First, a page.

$class

The class name of the matching sub-command.

$opts

The matching argument and options for the sub-command.

As an aid for testing, if the passed in argument @argv (not @ARGV) contains a HASH reference, the key/value combinations of the hash will be added as options. An undefined value means a boolean option.

dispatch( $function, $rootclass, [ @argv ] )

[ NOTE: This function is badly designed and is depreciated. It will be removed at some point before version 1.0.0]

Parse @ARGV (or @argv if given) and dispatch to $function in the appropriate package name constructed from $rootclass.

As an aid for testing, if the passed in argument @argv (not @ARGV) contains a HASH reference, the key/value combinations of the hash will be added as options. An undefined value means a boolean option.

opt( $name, %parameters )

Define a Command Option. If $name contains underscores then aliases with the underscores replaced by dashes (-) will be created. The following parameters are accepted:

isa

Required. Is mapped to a Getopt::Long type according to the following table:

     optargs         Getopt::Long
    ------------------------------
     'Bool'          '!'
     'Counter'       '+'
     'Str'           '=s'
     'Int'           '=i'
     'Num'           '=f'
     'ArrayRef'      's@'
     'HashRef'       's%'
comment

Required. Used to generate the usage/help message.

default

The value set when the option is not used.

If this is a subroutine reference it will be called with a hashref containg all option/argument values after parsing the source has finished. The value to be set must be returned, and any changes to the hashref are ignored.

alias

A single character alias.

ishelp

When true flags this option as a help option, which when given on the command line results in a usage message exception. This flag is basically a cleaner way of doing the following in each (sub) command:

    my $opts = optargs;
    if ( $opts->{help} ) {
        die usage('help requested');
    }
hidden

When true this option will not appear in usage messages unless the usage message is a help request.

This is handy if you have developer-only options, or options that are very rarely used that you don't want cluttering up your normal usage message.

optargs( [ @argv ] ) -> HashRef

Parse @ARGV by default (or @argv when given) for the arguments and options defined in the current package, and returns a hashref containing key/value pairs for options and arguments combined. An error / usage exception object (Getopt::Args::Usage) is thrown if an invalid combination of options and arguments is given.

Note that @ARGV will be decoded into UTF-8 (if necessary) from whatever I18N::Langinfo says your current locale codeset is.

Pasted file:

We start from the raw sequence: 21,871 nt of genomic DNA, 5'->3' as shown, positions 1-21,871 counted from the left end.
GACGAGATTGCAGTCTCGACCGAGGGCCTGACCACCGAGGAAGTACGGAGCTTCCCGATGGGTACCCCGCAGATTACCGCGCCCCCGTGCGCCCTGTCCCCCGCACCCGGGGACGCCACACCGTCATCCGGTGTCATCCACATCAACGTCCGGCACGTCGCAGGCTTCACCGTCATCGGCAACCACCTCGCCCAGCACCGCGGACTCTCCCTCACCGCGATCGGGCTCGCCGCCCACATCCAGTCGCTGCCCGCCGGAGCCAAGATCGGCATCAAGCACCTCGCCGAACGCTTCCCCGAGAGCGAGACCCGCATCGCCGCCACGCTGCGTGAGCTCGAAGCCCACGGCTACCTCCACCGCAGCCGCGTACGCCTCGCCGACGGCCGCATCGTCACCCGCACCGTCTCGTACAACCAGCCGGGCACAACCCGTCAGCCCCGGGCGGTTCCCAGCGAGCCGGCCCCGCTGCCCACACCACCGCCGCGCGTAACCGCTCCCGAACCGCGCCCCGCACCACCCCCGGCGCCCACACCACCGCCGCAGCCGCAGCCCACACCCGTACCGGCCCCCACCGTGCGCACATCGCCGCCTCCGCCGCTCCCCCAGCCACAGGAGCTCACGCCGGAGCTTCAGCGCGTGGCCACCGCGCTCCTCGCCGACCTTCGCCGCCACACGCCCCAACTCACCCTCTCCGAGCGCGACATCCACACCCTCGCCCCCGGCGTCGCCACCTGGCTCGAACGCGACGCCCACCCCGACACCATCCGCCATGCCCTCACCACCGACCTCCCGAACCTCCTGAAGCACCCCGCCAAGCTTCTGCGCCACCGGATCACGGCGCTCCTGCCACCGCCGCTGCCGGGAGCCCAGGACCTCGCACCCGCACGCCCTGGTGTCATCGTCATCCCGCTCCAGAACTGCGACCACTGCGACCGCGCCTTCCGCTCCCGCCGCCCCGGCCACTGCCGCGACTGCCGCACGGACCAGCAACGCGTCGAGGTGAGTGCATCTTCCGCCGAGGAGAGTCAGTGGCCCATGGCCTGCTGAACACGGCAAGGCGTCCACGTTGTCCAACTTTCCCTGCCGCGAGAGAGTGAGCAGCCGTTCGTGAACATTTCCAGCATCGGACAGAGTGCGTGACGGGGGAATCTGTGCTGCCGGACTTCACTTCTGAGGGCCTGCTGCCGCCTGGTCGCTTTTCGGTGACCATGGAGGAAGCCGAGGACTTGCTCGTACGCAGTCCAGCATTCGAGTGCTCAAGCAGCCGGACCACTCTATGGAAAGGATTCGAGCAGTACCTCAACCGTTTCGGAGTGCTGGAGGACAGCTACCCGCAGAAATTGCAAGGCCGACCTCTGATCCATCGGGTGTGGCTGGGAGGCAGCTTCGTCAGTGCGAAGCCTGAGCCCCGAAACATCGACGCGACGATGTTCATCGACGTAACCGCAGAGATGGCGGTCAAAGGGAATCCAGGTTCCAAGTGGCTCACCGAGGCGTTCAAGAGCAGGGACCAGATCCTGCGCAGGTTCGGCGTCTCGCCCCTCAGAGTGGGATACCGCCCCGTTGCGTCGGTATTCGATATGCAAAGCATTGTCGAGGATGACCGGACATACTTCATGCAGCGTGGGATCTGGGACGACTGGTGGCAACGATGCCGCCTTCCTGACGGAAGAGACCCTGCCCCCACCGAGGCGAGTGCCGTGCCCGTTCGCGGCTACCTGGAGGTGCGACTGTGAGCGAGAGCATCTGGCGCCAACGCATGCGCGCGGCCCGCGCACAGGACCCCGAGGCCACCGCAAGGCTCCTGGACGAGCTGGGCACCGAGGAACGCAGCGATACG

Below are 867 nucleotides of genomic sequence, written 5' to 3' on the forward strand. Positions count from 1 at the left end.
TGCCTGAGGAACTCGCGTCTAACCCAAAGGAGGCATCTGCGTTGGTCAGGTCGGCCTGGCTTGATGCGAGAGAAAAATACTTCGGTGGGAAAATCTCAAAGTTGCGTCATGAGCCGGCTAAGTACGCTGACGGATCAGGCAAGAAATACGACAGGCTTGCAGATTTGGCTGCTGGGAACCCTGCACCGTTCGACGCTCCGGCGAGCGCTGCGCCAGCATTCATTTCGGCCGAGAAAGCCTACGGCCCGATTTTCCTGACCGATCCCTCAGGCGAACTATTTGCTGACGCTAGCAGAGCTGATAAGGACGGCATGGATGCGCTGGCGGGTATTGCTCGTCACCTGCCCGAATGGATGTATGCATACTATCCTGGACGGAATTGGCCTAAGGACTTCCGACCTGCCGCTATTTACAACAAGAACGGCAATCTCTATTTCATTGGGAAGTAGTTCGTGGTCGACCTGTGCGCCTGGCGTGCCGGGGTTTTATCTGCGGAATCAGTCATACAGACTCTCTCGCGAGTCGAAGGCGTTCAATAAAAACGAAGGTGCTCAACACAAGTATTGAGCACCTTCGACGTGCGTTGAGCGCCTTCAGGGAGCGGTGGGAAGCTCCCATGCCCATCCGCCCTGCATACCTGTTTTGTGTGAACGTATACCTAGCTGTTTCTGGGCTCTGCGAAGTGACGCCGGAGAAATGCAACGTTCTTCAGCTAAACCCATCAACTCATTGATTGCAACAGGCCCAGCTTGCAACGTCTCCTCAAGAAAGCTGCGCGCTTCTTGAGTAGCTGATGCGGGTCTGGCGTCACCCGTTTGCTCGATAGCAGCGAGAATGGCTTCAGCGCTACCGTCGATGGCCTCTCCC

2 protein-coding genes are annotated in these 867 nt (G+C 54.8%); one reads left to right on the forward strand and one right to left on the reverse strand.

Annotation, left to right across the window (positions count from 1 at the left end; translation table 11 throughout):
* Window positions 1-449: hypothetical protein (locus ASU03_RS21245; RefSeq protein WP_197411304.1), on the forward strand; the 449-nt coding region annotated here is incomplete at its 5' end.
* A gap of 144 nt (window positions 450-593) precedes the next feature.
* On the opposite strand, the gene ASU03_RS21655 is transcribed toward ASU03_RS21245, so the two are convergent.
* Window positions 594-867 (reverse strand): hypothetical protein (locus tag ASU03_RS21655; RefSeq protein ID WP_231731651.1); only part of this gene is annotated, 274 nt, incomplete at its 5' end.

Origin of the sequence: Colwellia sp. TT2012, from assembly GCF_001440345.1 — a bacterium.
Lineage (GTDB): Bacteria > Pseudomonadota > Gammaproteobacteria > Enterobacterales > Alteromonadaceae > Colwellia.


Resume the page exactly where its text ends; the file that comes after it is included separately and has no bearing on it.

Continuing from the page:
subcmd( %parameters )

Create a sub-command. After this function is called further calls to opt and arg define options and arguments respectively for the sub-command. The following parameters are accepted:

cmd

Required. Either a scalar or an ARRAY reference containing the sub command name.

comment

Required. Used to generate the usage/help message.

hidden

When true this sub command will not appear in usage messages unless the usage message is a help request.

This is handy if you have developer-only or rarely-used commands that you don't want cluttering up your normal usage message.

usage( [$message] ) -> Str

Returns a usage string prefixed with $message if given.

OPTIONAL BEHAVIOUR

Certain Getopt::Args behaviour and/or output can be changed by setting the following package-level variables:

$Getopt::Args::ABBREV

If $Getopt::Args::ABBREV is a true value then sub-commands can be abbreviated, up to their shortest, unique values.

$Getopt::Args::COLOUR

If $Getopt::Args::COLOUR is a true value and STDOUT is connected to a terminal then usage and error messages will be colourized using terminal escape codes.

$Getopt::Args::SORT

If $Getopt::Args::SORT is a true value then sub-commands will be listed in usage messages alphabetically instead of in the order they were defined.

SEE ALSO

Getopt::Long, Exporter::Tidy

SUPPORT & DEVELOPMENT

This distribution is managed via github:

    https://github.com/mlawren/p5-OptArgs/tree/devel

This distribution follows the semantic versioning model:

    http://semver.org/

Code is tidied up on Git commit using githook-perltidy:

    http://github.com/mlawren/githook-perltidy

AUTHOR

Mark Lawrence <nomad@null.net>

LICENSE

Copyright 2012-2014 Mark Lawrence <nomad@null.net>

This program is free software; you can redistribute it and/or modify it under the terms of the GNU General Public License as published by the Free Software Foundation; either version 3 of the License, or (at your option) any later version.